That's not just handy for helping you ease into taking more control over your camera. It's also handy for situations in which you need to be faster about changing the camera settings.
For example, if you're photographing your child's soccer game and want to freeze the action as they play, shutter priority mode allows you to focus primarily on one setting - the shutter speed - without having to worry about aperture or ISO.
That's especially true if you're shooting under typical lighting conditions and there's plenty of light that the camera can collect.
Of course, you won't always be shooting in ideal lighting conditions and might find that there are times in which there isn't enough light in the scene.
When that happens, you might find that your camera doesn't work in shutter priority mode.
But the beauty of shutter priority mode is that if the lighting is a bit too dark and your images are underexposed, you also have control over ISO, which allows you to increase the sensitivity of the camera's sensor to light.
By increasing the ISO, the image will brighten up and your camera will have enough light to get a good exposure.
See shutter priority mode at work in the video above by Wex Photographic.
As we've discussed, shutter priority mode makes it a little easier to get a good exposure while also helping you save some time when it comes to making adjustments to your camera settings.
However, it isn't foolproof.
For example, if you're shooting in exceedingly dark conditions, like photographing the night sky as seen above, you might have to make additional adjustments to ensure that your camera gets enough light.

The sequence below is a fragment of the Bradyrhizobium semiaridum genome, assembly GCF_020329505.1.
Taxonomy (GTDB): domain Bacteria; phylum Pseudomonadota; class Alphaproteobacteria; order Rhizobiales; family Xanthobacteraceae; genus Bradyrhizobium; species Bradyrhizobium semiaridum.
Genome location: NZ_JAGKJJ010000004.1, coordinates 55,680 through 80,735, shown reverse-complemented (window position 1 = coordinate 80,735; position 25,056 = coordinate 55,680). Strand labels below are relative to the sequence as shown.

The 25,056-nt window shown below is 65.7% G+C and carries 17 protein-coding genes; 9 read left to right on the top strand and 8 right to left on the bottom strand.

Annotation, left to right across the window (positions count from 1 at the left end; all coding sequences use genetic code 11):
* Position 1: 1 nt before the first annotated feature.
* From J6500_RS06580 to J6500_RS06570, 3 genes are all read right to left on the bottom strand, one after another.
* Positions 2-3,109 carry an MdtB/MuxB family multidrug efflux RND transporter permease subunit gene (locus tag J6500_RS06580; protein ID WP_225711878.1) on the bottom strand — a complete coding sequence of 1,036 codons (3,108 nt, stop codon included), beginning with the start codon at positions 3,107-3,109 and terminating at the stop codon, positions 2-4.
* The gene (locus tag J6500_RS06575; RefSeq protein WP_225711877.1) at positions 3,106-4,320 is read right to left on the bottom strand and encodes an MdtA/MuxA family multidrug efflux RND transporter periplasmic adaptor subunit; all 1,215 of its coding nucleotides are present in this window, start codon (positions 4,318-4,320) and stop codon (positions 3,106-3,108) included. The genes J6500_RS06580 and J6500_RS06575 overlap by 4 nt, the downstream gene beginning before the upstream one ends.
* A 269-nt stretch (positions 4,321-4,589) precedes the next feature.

That means shooting in Bulb Mode, which allows you to extend the shutter speed beyond the normal 30-second maximum shutter speed on most cameras.
That's because with so little light, your camera might not be able to get a good exposure, even if it selects the largest aperture possible.
And because you don't want to use a high ISO (which introduces noise into the shot), the only other option is to extend the shutter speed.
What's more, since the camera sets the aperture, be aware that depending on the situation, you might be dealing with a very shallow depth of field.
For example, if the scene is dark and you've selected a marginally fast shutter speed like 1/200 seconds, the camera will select a very large aperture to collect enough light for a good exposure.
Since aperture is one of the factors that influence depth of field, you might find that your subject or other elements of the shot are out of focus, as seen above.
To get around this, you could use a higher ISO or use exposure compensation to force the camera into using an aperture that gets you a better depth of field.
Lastly, if you're using a slow shutter speed - anything slower than about 1/60 seconds, you'll need to mount your camera to a tripod.
The slower the shutter, the more vulnerable the camera is to camera shake, which results in blurry images. So, if you're slowing things down, be sure to have a tripod handy!
In the end, shutter priority mode is a great learning tool that can help you get better-exposed images but without being responsible for all the camera's exposure settings.
Likewise, it's an ideal setting for situations in which you want to control how motion appears in your shot.
Armed with that information, it's time to grab your camera, put it in S or TV mode, and start getting familiar with shutter priority!